Genre: Romance/Comedy Director: David Frankel Cast: Meryl Streep, Steve Carell, Tommy Lee Jones, Elisabeth Shue, Jean Smart, Susan Misner, Marin Ireland, Ben Rappaport Runtime: 1 hr 40 mins Rating: NC-16 (Sexual References and Scenes of Intimacy) Released By: Cathay-Keris Films & InnoForm Media Official Website:
Opening Day: 13 September 2012
Synopsis: Many years of marriage have left Maeve (Streep) wanting to spice things up and reconnect with her husband. When she hears of a famed relationship guru (Carell) in the town of Great Hope Springs, she must persuade her skeptical husband (Jones) to get on a plane for an intense week of marriage and sex therapy. Getting there was hard enough...now shedding their bedroom hang ups, learning some new moves and rediscovering their youthful spark is when the real adventure begins.
How can a romance movie appeal to mainstream audiences and still attract art house audiences to the cinema in equal numbers? It’s a tricky terrain that studios have been trying to traipse across for the longest time. One side wants a fairy tale washed up in comedy or, as they say, a defy-all-odds tale in which the nerd somehow gets the hottest girl in town. The other demands a more honest portrait of relationships or, so the story goes, a realistic retelling of the joys and pains of love where emotions are laid bare to dry. Here at last is a movie scientifically flavoured to appeal to both tastes, ticking off all those factors dutifully. Hope Springs isn’t perfect by any means, but then few can claim to be as brilliant as it is.
Meryl Streep and Tommy Lee Jones play Kay and Arnold, a couple whose 31 years of marriage has been sluiced down to a barren routine of silent meals and basic pleasantries. They don’t sleep in the same room or even touch each other anymore, and they give each other cable TV subscriptions on their anniversary. Arnold is slavishly devoted to nightly broadcasts of golf training videos, often dozing off in the armchair, but an embittered Kay is aware enough of the diminishing romance to book a month’s worth of intensive marriage counselling with famed therapist Dr. Feld (Steve Carell). Can counselling really help the couple rediscover the spark in their marriage?
That’s the question that Hope Springs attempts to answer throughout a large part of its duration. Carell, an excellent method actor who has built a career out of playing batty characters over the past decade, pulls off the thorny task of playing the amenable Dr. Feld with a surprisingly controlled performance, remaining calm and sympathetic even as the couple becomes increasingly exasperated with each other. The husband – grumpy, stubborn and insecure – is, of course, played convincingly by Jones while Streep delivers a study in contrast with much aplomb, furnishing a clearly distraught Kay with glimpses of glamour through every hand gesture and facial expression.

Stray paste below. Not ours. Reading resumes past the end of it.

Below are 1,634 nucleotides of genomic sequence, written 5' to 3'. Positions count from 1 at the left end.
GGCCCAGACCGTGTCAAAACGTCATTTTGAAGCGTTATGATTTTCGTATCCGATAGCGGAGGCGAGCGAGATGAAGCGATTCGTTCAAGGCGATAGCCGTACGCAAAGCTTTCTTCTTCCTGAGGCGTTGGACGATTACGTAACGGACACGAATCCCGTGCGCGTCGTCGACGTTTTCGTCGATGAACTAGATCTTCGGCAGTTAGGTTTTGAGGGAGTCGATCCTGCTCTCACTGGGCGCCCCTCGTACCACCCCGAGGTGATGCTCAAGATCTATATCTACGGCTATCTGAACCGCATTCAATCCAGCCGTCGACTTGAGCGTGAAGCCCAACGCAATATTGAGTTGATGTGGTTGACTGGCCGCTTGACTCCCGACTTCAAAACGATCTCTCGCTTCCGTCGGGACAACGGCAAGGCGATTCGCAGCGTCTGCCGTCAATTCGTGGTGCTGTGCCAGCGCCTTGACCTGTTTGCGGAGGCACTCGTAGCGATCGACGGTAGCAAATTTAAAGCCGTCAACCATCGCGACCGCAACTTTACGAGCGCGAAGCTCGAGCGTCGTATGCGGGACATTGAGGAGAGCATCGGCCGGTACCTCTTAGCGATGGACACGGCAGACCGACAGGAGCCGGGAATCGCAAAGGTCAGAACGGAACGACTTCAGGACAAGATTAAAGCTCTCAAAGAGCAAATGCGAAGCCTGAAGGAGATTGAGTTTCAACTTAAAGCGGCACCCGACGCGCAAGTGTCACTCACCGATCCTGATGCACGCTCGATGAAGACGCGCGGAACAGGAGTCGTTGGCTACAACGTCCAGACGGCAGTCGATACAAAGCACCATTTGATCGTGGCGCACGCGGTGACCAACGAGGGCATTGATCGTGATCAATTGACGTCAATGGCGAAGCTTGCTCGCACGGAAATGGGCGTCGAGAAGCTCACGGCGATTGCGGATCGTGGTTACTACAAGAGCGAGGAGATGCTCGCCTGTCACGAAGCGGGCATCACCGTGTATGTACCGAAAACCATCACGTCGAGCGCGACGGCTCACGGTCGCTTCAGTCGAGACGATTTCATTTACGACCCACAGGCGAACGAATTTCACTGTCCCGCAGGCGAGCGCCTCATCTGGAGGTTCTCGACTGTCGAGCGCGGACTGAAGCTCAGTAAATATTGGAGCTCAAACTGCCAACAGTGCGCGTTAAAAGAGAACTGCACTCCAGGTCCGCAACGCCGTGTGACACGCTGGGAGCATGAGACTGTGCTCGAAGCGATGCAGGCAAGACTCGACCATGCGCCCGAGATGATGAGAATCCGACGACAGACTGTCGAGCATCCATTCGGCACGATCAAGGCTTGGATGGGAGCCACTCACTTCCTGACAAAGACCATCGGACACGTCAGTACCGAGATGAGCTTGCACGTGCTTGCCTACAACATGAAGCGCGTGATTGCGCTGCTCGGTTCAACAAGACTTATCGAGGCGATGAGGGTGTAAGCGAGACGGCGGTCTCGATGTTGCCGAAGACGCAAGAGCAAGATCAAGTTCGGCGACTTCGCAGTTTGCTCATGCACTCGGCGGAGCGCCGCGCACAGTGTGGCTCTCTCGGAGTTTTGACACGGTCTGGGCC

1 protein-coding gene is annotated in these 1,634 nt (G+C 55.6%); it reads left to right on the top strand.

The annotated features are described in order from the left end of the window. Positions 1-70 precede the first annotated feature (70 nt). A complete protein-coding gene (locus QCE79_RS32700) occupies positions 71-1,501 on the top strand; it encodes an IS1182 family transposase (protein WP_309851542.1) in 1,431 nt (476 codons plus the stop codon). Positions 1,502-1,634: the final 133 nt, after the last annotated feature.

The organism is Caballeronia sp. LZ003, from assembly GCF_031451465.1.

Crucially, these outstanding achievements of the leads help Hope Springs become something more special than a dull monologue on the 101 tips of marriage; it’s a genuinely earnest portrayal of the scariness and loneliness of a life inside a failing marriage. Whether it’s an uneasy Kay running her fingers carefully across Arnold’s body for one of Dr. Feld’s ‘intimacy exercises’, or a blustering Arnold embarrassing Kay in a restaurant, or Dr. Feld conveying an unflinching wisdom in the presence of a flustered Kay, the leads handle their roles with a competence that allows the movie to fully exploit the raw emotions streaming between the characters. For this reason, it’s safer to avoid the movie if your marriage or relationship is on a short fuse.
That said, Hope Springs does attempt to break away from its allegorical visions for light-hearted moments once in a while. Dr. Feld sends Kay on a mission to purchase a self-help sex book from the local bookstore after Kay reveals her stress, resulting in a hilariously awkward stand-off between Kay and the bookstore owner when she asks him to help her find the book. A banana also gets to stand in for the male reproductive organ as Kay practices her moves. It’s all very basic stuff and unlikely to ruffle as many feathers as the more serious portions of the movie do. Which isn’t bad, but Hope Springs could certainly have done without the services of the comedy, especially if the aim of the movie is to maintain a more consistent and immersive tone.
With mainstream audiences suspiciously less enthusiastic about the experiences of a pair of senior citizens in a relationship than they are about the fiery sexual adventures of a pair of prepubescent teenagers, Hope Springs is like a jolt from the sky. With all three of its leads coming in at 50 years of age and above, asking for the movie’s success with mainstream audiences is hardly easy. Yet Hope Springs deserves notice not only because it’s actually one of the rare movies tailored for the young and the old, mainstream audiences and art house audiences, but also because its existence is already mystifying. The movie isn’t perfect, but I’ll take what I can get.
(The senior citizen version of romantic comedy is more poignant and funnier than it ever sounds on paper. It has its flaws, but don’t let that stop you from enjoying this rare occasion!)